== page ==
Privatize San Bernardino’s EMS services
The City Council of San Bernardino, California, has declared its intent to file for bankruptcy and has issued a fascinating document that outlines the steps it would take to regain fiscal solvency. It’s a very creative and orderly attempt to reshape the finances of the government.
Proposals include a tax on phone service, estimated to raise $6.7 million dollars a year; a comprehensive asset plan to set market-rate rents for some city-owned properties and below-market-rate leases for others to create incentives for development; an increase in fees for false alarms that police respond to; and the outsourcing of tree trimming, street sweeping, graffiti abatement, streetlight maintenance and trash collection.
Although these ideas could raise new revenues, they do not really address the most burdensome parts of San Bernardino’s budget.
San Bernardino Mayor Patrick J. Morris said on Southern California Public Radio yesterday that the city’s public employee wages were especially “lucrative.” Although city employees agreed in 2010 to a 10 percent wage reduction for two years, the firemen’s union had told him to “pound sand” and sued the city to restore the previous wage level. It’s clear from this episode that even though San Bernardino firefighters were paid an average salary of $146,359 in 2010, they are entirely unwilling to help the city escape its fiscal black hole.
Morris had mentioned in a press conference on Tuesday that he and the city council have considered merging the city police and fire departments with those of nearby communities or with the county’s. This could be a very smart approach, since about half the city’s general fund expenses are dedicated to fire and police services. The city paid its frontline police workers an average of $110,099 in 2010. If nearby communities, or the county sheriff, have lower staffing costs, this could be an important source of savings.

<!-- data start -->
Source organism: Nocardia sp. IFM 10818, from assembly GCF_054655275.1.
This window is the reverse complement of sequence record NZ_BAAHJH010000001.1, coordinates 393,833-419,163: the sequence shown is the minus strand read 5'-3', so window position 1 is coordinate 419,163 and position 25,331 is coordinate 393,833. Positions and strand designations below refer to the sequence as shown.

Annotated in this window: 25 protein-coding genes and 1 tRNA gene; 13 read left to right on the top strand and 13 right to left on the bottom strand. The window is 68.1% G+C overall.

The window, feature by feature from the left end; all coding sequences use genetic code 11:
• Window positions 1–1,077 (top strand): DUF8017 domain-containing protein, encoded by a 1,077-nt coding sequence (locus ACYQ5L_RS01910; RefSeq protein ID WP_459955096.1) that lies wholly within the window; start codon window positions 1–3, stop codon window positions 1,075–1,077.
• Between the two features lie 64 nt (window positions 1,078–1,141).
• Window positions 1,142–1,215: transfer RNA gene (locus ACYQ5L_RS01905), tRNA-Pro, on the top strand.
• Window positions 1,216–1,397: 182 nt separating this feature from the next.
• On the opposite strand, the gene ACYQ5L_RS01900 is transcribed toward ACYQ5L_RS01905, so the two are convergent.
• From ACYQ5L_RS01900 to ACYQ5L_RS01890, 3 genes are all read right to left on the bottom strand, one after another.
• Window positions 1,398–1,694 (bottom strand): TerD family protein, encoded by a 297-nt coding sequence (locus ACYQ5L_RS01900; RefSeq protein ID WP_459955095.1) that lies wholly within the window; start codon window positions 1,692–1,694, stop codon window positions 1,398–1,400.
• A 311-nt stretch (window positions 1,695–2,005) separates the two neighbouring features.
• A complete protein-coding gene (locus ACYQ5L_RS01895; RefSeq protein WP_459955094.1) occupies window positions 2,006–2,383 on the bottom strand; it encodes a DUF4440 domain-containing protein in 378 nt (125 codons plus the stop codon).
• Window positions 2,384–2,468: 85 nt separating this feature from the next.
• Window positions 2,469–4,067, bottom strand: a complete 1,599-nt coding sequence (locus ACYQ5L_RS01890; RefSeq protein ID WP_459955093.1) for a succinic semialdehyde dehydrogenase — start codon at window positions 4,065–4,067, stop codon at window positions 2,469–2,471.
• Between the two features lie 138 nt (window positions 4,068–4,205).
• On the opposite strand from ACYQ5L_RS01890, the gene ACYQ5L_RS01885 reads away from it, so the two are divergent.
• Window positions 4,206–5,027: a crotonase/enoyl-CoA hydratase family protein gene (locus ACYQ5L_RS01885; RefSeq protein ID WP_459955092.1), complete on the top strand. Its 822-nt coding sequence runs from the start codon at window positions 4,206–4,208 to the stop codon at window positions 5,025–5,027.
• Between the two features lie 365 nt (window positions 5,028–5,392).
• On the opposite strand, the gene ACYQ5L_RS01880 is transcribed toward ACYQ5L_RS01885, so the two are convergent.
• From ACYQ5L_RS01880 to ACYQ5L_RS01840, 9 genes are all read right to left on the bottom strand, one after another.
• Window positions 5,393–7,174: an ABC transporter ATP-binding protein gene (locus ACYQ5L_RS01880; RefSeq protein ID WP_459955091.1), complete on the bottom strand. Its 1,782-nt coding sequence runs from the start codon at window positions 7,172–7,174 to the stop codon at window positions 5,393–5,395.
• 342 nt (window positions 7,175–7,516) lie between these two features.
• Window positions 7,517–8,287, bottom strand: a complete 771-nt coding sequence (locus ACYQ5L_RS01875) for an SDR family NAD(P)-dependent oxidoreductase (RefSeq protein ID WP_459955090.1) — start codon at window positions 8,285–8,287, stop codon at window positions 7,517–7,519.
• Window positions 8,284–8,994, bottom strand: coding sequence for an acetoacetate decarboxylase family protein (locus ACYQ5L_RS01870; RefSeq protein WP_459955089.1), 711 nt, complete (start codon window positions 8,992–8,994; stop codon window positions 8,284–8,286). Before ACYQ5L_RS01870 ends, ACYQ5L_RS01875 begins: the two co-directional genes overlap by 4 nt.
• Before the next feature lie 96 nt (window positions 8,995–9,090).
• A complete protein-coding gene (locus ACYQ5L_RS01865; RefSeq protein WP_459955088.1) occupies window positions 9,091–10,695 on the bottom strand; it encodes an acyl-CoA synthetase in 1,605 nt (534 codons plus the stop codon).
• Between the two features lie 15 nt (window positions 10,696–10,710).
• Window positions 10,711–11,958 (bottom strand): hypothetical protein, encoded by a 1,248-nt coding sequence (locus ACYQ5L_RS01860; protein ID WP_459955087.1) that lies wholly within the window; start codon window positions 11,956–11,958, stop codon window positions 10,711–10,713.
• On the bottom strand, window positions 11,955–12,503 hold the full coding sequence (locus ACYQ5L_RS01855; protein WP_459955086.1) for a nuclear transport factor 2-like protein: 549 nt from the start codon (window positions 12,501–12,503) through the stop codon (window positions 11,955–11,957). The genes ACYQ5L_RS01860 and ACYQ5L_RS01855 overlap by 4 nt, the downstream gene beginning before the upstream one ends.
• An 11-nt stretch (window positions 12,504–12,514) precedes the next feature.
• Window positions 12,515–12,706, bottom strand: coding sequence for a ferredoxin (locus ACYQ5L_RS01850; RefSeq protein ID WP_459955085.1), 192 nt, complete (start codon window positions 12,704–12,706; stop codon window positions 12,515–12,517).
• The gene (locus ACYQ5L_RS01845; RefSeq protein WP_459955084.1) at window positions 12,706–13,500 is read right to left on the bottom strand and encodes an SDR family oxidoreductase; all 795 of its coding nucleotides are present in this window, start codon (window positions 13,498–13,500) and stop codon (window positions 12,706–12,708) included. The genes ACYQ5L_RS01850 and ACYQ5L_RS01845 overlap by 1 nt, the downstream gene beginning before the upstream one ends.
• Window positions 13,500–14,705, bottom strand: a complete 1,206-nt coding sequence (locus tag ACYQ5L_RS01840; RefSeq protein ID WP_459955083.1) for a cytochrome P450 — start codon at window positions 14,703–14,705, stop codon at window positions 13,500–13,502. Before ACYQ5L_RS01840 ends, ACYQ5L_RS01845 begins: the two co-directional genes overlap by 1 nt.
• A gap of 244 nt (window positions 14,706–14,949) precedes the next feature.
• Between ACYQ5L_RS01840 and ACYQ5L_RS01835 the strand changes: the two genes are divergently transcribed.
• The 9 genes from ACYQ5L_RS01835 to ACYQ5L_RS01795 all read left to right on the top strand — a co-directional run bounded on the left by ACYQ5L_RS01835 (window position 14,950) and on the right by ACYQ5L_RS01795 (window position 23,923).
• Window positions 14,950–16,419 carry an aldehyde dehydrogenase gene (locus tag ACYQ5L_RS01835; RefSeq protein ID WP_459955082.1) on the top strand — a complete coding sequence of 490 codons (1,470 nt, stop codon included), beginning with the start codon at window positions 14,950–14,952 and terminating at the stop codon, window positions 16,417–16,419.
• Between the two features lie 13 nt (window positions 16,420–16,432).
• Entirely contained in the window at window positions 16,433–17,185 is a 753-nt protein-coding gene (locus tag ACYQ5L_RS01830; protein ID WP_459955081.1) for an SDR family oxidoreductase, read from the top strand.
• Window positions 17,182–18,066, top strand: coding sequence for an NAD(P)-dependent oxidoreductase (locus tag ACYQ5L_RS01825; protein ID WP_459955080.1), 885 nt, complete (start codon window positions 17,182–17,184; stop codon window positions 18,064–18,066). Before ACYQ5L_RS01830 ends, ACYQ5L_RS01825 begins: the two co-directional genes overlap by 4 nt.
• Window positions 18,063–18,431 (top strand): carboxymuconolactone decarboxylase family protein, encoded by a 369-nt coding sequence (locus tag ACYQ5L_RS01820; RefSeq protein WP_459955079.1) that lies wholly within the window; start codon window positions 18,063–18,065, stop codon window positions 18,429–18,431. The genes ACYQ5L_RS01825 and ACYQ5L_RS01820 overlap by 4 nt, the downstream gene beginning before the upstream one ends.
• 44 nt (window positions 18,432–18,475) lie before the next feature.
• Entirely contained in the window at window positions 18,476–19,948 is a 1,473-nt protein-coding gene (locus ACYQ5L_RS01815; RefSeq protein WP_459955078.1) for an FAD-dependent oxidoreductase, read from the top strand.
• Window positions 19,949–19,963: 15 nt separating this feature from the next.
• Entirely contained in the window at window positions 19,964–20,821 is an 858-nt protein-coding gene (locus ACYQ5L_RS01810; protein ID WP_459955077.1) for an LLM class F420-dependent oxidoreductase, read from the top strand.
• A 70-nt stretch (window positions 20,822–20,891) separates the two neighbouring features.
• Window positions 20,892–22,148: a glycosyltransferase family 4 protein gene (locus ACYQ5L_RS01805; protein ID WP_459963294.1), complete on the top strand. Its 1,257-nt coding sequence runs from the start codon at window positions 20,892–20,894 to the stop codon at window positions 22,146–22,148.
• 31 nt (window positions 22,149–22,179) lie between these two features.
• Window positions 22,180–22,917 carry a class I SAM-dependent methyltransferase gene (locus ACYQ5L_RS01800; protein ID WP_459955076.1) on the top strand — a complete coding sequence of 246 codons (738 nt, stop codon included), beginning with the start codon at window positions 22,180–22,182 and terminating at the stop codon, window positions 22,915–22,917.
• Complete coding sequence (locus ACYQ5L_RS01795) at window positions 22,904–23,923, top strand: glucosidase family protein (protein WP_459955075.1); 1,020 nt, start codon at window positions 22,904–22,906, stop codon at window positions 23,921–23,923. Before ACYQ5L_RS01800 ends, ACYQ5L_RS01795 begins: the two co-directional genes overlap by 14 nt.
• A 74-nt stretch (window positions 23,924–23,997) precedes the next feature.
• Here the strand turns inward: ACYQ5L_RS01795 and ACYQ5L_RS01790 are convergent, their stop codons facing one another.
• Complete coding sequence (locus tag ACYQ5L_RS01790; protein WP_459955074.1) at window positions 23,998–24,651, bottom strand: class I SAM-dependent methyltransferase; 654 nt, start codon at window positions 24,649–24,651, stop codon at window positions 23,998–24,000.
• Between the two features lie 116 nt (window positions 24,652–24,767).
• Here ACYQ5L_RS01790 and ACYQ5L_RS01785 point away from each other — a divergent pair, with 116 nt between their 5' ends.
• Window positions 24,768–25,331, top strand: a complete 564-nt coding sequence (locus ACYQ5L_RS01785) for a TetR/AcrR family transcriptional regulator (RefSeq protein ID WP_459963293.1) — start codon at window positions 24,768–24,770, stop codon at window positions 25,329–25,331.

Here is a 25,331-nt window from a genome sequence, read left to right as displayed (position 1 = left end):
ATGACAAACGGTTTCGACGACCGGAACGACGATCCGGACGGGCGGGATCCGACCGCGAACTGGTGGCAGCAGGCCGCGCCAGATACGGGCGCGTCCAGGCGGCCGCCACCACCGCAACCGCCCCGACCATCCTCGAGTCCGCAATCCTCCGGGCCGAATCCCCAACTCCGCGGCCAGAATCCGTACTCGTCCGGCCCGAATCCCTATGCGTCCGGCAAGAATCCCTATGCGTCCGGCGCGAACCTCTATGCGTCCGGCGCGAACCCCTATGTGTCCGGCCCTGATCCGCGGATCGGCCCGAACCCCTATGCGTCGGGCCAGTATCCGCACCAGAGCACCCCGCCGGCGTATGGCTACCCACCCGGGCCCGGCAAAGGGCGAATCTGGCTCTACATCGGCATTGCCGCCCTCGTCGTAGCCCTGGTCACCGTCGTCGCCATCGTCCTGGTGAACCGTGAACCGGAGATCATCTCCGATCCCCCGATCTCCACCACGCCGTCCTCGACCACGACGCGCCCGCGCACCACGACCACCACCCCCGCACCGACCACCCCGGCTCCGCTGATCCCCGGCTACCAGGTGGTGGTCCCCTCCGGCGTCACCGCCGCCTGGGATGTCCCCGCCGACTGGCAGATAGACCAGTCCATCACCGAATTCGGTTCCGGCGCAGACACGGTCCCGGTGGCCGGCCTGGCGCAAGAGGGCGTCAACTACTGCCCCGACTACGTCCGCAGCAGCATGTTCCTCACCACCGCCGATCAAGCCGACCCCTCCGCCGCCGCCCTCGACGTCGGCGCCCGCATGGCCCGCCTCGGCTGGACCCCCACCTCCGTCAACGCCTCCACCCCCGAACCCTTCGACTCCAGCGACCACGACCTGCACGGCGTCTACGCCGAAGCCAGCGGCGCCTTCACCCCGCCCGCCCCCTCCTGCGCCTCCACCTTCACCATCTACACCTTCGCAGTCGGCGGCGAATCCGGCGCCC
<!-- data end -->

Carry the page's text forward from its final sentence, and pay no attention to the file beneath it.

Although fire departments are thought of as primarily putting out fires, about 70 percent of their incident calls are related to emergency medical responses and rescues, according to a 2009 report from the National Fire Protection Association (page 8). According to salary data filed with the California State Controller’s Office, San Bernardino employed 42 firemen-paramedics at an average salary of $134,331 in 2010. A 2003 report from the Reason Foundation found that privatizing EMS services doesn’t necessarily mean that fire-paramedic employees would have no job after privatization (page 11):
Both private providers bidding for contracts and the public officials who hire them are sensitive to public sector job security, so great pains are taken to avoid layoffs. When a city opts for privatization, a private provider will generally retain the vast majority – and in many cases all – of the formerly public employees. Often, cities award contracts to private providers on the condition that they hire the entire existing workforce, and make future staff reductions only through attrition or for cause.
The key for San Bernardino is to remove itself from unsustainable union collective bargaining agreements and get labor costs down to a manageable level. It can do this through either merging or privatizing city services, or both. Or it can throw out labor contracts and some pension obligations during bankruptcy. San Bernardino needs every tool at its disposal, and privatizing EMS would be a good place to start.